There has been a lot of buzz around Artificial Intelligence (AI) lately as the technology is quickly finding it’s way into people’s everyday lives. Tech giants around the world are investing heavily in this field and the market is experiencing an influx of AI-driven personal devices or ‘assistants’ including Amazon’s Alexa, Apple’s Siri and Microsoft’s Cortana. These devices are meant to both simplify and enrich users’ lives, which they are currently achieving - to a certain extent. There are still limitations to the technology that do not allow for truly seamless communication, however what happens when we do reach that threshold? Will we be turned-off by devices that too closely replicate human interaction?
Currently, the user experience of these personal assistants is hindered as they lack emotional intelligence and contextual awareness of voice commands. When a user speaks to them, they recognize keywords, but often miss the context in which they are used. This creates the stilted, weird magic-word type experience, characteristic of communicating with a machine that Google has explicitly stated they are trying to avoid. The Director of the Artificial Intelligence Lab at the University of Michigan explains that a user cannot have a dialog with Siri as ‘she’ cannot understand the connection between commands like ‘What is the weather today?’ and ‘Should I bring an umbrella to work today?’. Further, users cannot ask Alexa to ‘Add apples and toothpaste to the shopping list’, rather they must ask to add items one by one, which can become a very lengthy, tedious process. Moreover, these ‘assistants’ are far from understanding emotional intelligence. Their incapability of recognizing facial expressions, sagging body language or a lack of energy in the voice makes them less capable of really understanding their users, and therefore less capable of helping in the way we want them to. These shortfalls of the current technology cause frustration and ultimately obstruct a truly valuable user experience. Scientists all over the world are trying to ‘humanize’ these devices by making them emotionally intelligent in an effort to create a more seamless way of communicating with them.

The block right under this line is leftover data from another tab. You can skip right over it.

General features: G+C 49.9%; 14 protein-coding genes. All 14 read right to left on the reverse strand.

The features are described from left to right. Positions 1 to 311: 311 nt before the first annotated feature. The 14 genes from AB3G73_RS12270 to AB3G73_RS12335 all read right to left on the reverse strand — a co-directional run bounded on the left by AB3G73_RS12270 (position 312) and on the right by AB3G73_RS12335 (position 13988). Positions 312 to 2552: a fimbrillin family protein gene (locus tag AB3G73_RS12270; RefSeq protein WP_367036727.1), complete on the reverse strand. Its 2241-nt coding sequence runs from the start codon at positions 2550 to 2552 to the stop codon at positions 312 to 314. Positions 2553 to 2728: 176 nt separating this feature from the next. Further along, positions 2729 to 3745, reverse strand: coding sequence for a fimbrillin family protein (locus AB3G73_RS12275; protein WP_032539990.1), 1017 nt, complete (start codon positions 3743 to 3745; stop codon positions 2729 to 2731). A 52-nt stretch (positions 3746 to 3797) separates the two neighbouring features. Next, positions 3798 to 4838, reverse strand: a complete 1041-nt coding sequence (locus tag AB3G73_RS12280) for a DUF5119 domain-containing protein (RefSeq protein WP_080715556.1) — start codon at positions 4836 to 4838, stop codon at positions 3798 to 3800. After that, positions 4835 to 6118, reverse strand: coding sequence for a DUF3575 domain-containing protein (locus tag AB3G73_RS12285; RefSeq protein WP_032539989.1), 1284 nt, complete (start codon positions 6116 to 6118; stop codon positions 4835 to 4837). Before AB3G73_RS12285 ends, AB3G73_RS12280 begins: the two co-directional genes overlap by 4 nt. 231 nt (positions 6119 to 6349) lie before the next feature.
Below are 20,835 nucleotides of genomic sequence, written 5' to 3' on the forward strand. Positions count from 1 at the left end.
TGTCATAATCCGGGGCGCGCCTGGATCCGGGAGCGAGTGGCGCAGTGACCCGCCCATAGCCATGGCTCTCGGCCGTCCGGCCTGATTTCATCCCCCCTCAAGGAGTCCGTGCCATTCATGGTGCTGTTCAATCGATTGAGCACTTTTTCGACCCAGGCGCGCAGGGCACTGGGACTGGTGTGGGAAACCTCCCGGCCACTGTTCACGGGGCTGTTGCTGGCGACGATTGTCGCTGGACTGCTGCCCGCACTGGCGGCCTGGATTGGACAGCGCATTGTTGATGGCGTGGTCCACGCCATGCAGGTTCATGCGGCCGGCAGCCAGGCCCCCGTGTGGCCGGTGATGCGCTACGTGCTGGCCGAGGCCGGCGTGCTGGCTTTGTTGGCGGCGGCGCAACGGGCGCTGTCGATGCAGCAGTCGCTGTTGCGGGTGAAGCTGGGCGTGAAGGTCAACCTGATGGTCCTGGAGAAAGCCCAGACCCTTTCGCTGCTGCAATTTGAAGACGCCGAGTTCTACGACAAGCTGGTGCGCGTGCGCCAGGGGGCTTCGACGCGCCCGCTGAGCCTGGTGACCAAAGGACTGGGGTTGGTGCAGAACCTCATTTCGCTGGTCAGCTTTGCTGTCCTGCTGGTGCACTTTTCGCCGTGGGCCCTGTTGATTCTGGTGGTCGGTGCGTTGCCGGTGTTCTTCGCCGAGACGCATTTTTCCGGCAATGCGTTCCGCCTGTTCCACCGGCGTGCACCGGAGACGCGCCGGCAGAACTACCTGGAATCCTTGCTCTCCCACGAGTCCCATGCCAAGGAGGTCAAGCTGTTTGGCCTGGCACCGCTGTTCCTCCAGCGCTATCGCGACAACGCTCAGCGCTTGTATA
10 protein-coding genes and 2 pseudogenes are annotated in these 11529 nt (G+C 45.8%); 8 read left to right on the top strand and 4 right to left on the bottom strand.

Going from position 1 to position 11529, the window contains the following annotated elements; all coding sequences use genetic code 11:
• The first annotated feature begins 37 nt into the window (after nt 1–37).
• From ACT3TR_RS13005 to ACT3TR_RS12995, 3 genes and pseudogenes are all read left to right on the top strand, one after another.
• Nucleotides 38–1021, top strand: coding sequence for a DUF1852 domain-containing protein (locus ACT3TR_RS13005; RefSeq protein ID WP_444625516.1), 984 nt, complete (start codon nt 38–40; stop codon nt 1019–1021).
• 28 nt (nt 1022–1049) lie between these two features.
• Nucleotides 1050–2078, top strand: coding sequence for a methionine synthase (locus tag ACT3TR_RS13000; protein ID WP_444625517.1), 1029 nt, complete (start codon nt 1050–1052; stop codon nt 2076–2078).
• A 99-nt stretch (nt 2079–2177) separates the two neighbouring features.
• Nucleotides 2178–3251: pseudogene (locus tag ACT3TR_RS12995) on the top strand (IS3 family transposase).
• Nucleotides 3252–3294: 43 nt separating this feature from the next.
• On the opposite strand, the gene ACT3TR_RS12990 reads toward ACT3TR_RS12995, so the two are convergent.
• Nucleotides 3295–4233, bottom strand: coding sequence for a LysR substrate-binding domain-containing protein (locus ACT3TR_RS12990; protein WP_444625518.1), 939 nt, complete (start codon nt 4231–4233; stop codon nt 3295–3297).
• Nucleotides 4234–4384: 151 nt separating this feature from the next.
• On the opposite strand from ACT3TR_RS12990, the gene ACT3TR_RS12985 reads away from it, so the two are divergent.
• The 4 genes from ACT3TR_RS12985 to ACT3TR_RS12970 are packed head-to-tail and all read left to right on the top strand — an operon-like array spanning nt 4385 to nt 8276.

Some technologies are closer to achieving this than others, for example IBM Watson has come a long way, proven by ‘his’ Jeopardy win over the 74-consecutive-time champion Ken Jennings. The supercomputer understood the puns and red herrings in order to decipher the meaning of the clues in natural language. It is only a matter of time before further, widespread advancements are made.
But what happens when it gets “too human”?
However, the problem for customer designers does not end here. There are also some negative implications that have been studied, relating to our reactions when machines mimic humans too closely. In the 1970’s, Masahiro Mori coined the term ‘uncanny valley’, which suggests that humanoid objects which appear almost like real human beings, elicit uncanny feelings of eeriness and even revulsion in observers. In a more recent study, this phenomenon was proven to extend to emotional behaviour as well as appearance when people were put on edge after a computer demonstrated real signs of sympathy and frustration. The study revealed that in fact, when it comes to machine social skills, there may not be an uncanny valley but, an uncanny cliff. Further, widely held fears of AI getting ‘too smart’ and/or ‘taking over’ have been created and exploited over and over again through film and television. Some notable examples include; 2001: A Space Odyssey‘s HAL9000 making some critical mission changes - “I’m sorry Dave, I’m afraid I can’t do that.”, and more recently, HBO’s Westworld android “hosts” deviating from their carefully thought-out scripts.